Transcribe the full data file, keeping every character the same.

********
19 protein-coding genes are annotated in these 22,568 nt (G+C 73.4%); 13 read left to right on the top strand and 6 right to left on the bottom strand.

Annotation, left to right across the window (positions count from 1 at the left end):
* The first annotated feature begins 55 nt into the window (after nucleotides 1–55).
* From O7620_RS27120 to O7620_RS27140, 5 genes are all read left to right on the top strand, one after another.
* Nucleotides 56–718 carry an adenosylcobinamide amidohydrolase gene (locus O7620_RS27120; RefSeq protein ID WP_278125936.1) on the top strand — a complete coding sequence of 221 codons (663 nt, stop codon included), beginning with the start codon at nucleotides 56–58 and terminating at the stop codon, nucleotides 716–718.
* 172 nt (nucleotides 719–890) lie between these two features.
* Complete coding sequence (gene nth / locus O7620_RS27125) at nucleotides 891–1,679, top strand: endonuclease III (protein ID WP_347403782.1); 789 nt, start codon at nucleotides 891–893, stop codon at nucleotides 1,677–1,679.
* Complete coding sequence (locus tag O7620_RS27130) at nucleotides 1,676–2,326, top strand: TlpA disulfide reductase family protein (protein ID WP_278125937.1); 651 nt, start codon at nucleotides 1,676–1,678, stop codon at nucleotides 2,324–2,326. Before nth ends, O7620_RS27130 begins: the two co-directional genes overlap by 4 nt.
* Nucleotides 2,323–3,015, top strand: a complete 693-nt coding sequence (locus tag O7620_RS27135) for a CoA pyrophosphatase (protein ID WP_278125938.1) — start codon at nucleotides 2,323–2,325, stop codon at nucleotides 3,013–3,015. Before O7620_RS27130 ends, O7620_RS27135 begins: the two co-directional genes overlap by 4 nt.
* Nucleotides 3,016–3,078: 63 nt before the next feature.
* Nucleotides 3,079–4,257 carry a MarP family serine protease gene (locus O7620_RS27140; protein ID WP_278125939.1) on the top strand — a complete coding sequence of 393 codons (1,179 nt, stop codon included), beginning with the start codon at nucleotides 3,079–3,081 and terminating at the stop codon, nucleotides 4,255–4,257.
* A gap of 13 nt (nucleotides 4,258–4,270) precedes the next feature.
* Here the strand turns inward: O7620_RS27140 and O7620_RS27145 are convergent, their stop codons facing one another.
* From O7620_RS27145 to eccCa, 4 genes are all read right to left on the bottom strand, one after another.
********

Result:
19 protein-coding genes are annotated in these 22,568 nt (G+C 73.4%); 13 read left to right on the top strand and 6 right to left on the bottom strand.

Annotation, left to right across the window (positions count from 1 at the left end):
* The first annotated feature begins 55 nt into the window (after nucleotides 1–55).
* From O7620_RS27120 to O7620_RS27140, 5 genes are all read left to right on the top strand, one after another.
* Nucleotides 56–718 carry an adenosylcobinamide amidohydrolase gene (locus O7620_RS27120; RefSeq protein ID WP_278125936.1) on the top strand — a complete coding sequence of 221 codons (663 nt, stop codon included), beginning with the start codon at nucleotides 56–58 and terminating at the stop codon, nucleotides 716–718.
* 172 nt (nucleotides 719–890) lie between these two features.
* Complete coding sequence (gene nth / locus O7620_RS27125) at nucleotides 891–1,679, top strand: endonuclease III (protein ID WP_347403782.1); 789 nt, start codon at nucleotides 891–893, stop codon at nucleotides 1,677–1,679.
* Complete coding sequence (locus tag O7620_RS27130) at nucleotides 1,676–2,326, top strand: TlpA disulfide reductase family protein (protein ID WP_278125937.1); 651 nt, start codon at nucleotides 1,676–1,678, stop codon at nucleotides 2,324–2,326. Before nth ends, O7620_RS27130 begins: the two co-directional genes overlap by 4 nt.
* Nucleotides 2,323–3,015, top strand: a complete 693-nt coding sequence (locus tag O7620_RS27135) for a CoA pyrophosphatase (protein ID WP_278125938.1) — start codon at nucleotides 2,323–2,325, stop codon at nucleotides 3,013–3,015. Before O7620_RS27130 ends, O7620_RS27135 begins: the two co-directional genes overlap by 4 nt.
* Nucleotides 3,016–3,078: 63 nt before the next feature.
* Nucleotides 3,079–4,257 carry a MarP family serine protease gene (locus O7620_RS27140; protein ID WP_278125939.1) on the top strand — a complete coding sequence of 393 codons (1,179 nt, stop codon included), beginning with the start codon at nucleotides 3,079–3,081 and terminating at the stop codon, nucleotides 4,255–4,257.
* A gap of 13 nt (nucleotides 4,258–4,270) precedes the next feature.
* Here the strand turns inward: O7620_RS27140 and O7620_RS27145 are convergent, their stop codons facing one another.
* From O7620_RS27145 to eccCa, 4 genes are all read right to left on the bottom strand, one after another.